After the caucuses conclude, you will be able to count the number of popular votes each candidate receives. Or you can count the delegate votes. One does not equal the other.

Article continues after advertisement

Imagine you’re a Sanders supporter. You’re young. You’re idealistic. You’re full of energy and hope. Imagine that your candidate has come to Minnesota and receives more votes than Clinton. But now, after the party math wizards have done their work, you learn that Clinton actually won more delegates than Sanders. You go from feeling the Bern to feeling the burn!

DFL caucus-goers at St. Stephen's School in Minneapolis in 2008.
DFL caucus-goers at St. Stephen’s School in Minneapolis in 2008.

In fact, theoretically, someone such as Sanders could win so big in the metro area that he’d win the statewide popular vote. Yet Clinton could score so well in a majority of congressional districts that she’d win more delegates. The DFL’s system of “super delegates,” party officials who have delegate status and can support whomever they choose no matter the outcome of the caucuses, is still another X factor in who really “wins” on caucus night. (The GOP does not have super delegates.)

And there’s still one other delicate matter with regard to the outcome of caucus night. The caucuses are private, party events. It’s party officials who do the counting. There’s no state oversight. “We are not the caucus cops,” is how Secretary of State Steve Simon puts it.

Take the debacle of 2008, when there were far more people than ballots. Especially on the DFL side, people were writing down their presidential choice on any scrap of paper they could find. Obama crushed Clinton in the final “count” that night, but the final tally was only a rough estimation of actual votes.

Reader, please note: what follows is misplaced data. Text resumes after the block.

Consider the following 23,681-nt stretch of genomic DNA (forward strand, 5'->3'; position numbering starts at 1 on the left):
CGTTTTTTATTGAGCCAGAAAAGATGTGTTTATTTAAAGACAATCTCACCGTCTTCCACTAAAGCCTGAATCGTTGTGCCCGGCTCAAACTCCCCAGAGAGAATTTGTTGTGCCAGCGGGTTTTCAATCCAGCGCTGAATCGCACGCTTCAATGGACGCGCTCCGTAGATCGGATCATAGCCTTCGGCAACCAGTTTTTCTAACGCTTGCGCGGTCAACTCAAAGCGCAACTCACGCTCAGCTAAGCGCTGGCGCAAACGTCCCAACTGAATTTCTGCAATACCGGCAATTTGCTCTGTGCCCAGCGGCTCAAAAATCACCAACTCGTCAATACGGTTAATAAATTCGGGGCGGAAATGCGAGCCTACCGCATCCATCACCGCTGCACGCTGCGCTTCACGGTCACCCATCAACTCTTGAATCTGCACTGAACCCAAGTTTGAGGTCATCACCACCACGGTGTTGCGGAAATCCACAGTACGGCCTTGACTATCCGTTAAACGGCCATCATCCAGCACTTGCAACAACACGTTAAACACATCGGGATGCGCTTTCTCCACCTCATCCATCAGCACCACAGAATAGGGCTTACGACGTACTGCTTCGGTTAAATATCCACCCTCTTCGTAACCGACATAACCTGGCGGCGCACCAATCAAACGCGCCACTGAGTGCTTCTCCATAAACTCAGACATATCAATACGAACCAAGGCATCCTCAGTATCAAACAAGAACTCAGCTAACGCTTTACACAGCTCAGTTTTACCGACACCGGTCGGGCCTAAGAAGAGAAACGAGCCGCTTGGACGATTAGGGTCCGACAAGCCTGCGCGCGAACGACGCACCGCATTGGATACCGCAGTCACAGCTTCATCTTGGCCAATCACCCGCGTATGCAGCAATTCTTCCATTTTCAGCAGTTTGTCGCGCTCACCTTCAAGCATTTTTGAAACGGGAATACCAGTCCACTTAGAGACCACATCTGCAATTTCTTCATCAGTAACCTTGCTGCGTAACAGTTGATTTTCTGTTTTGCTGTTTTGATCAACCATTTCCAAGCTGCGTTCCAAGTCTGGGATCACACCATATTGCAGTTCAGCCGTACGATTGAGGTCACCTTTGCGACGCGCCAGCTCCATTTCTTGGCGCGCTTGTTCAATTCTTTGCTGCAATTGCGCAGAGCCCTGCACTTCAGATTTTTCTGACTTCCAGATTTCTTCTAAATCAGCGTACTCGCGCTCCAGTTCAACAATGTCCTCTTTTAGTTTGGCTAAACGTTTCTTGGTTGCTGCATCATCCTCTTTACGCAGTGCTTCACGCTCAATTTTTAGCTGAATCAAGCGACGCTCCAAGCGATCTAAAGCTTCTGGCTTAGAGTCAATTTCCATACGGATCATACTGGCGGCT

5. You will realize there are good things about the caucus system. Eventually. 
There are positives to the caucus system. It is a way for “outsiders” to become “insiders.”  Downey, for example, was an outsider to politics when he decided to run against longtime Republican state rep. Ron Erhardt in 2008. Through the caucus system he was able to begin the process of building enough delegates to win party endorsement over Erhardt and eventually went on to serve two terms in the House.

(Erhardt eventually returned to the House as a DFLer. When Downey attempted to move into an open state Senate seat, he was defeated by a DFL newcomer, Melisa Franzen, a loss that led Downey to becoming the GOP’s party chair.)

And there are entertaining aspects to the caucus system, particularly if you’ve got a lot of time on your hands. You get the chance to discuss all those resolutions with your neighbors. Brodkorb recalls a resolution at a GOP caucus once calling for the party to take a position on the North Sea treaty. “To this day, I don’t what it is or what position we were supposed to take,” he said.

The DFL’s Martin recalls a resolution in 1998 that called for delegates to the state convention to NOT use deodorants, perfumes or colognes, because such fragrances might be disturbing to those with scent sensitivities.

So be prepared. The weird or simply the tedious will prevail again at whatever caucus you attend this cycle; chances are you won’t talk about the issues of the day with your neighbors. Chances are you won’t be inspired by the wonders of democracy.

Article continues after advertisement

Most likely, you’ll leave your caucus thinking one simple thought: What was that?